My teenage years are broken up into two distinct parts: before cancer and after cancer. Every memory I have automatically falls into a category in relation to my dad’s diagnosis. I got my driver’s license before cancer, and I graduated high school after cancer. I applied to college before cancer, and I got accepted after cancer. I wish my mind didn’t work this way, but cancer has a way of changing everything.

Dear 16-year-old Caroline…

It’s me, A.K.A. you, but 11 years older and a whole lot wiser. First off, stop going in tanning beds right this minute and don’t let anyone talk you into getting bangs. Just trust me. With that out of the way, here are a few other things to keep in mind as you navigate the insane world of high school, college, and early adulthood. Seriously, even if you don’t take advice from anyone else, listen to some advice from YOUR DAMN SELF.

When I think “bachelorette party,” I think tequila shots, Bride sashes, bikinis, and phallic-shaped accessories – probably not amazing epiphanies and healing revelations. I had my bachelorette this past weekend, though, and I had all of the above (minus the tequila, thank God). If you follow me on social media, you know we checked off every cliché in the book: the tiara, the sash, the matching swimsuits, the posed group photos. It was a fun weekend for everyone. For ME, it was something I really, really, really needed.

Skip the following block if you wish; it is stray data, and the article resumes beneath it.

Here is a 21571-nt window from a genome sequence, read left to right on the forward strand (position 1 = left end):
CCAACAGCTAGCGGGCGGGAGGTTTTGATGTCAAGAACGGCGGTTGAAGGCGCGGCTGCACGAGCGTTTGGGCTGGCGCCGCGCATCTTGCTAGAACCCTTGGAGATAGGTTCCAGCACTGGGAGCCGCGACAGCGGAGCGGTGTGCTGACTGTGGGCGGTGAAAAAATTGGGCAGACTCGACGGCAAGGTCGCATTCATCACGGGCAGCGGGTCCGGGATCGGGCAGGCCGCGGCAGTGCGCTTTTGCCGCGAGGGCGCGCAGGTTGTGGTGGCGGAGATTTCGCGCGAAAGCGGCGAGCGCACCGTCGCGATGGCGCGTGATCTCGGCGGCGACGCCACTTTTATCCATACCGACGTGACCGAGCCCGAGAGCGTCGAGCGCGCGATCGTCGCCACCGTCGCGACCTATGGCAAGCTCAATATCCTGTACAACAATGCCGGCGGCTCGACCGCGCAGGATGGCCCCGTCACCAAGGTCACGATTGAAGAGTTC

2.74 years, 1,000 days, 1,440,000 minutes. That’s how long it’s been since I made the decision to quit drinking permanently.

Okay, yeah, “made the decision” is a bit disingenuous. After all, there was an intervention with friends and family and they outright asked me to stop drinking. I definitely didn’t wake up one day and decide it was go-time, so I can’t pat myself on the back for that one. However, no one remains sober unless they decide to do it for themselves. I have endless gratitude for the people in my life who helped me start this journey, but make no mistake, I made the decision to get here.

I don’t know the pain of becoming a divorcee or a widow. I’ve never dealt with custody issues, dividing up a household, or burying my spouse, and I can’t fathom that sort of pain. The only noteworthy break-up I’ve ever experienced was with my high school sweetheart, and I think that’s something most everyone goes through. In fact, I think that break-up was a rite of passage, and now I can look back on that drama and laugh.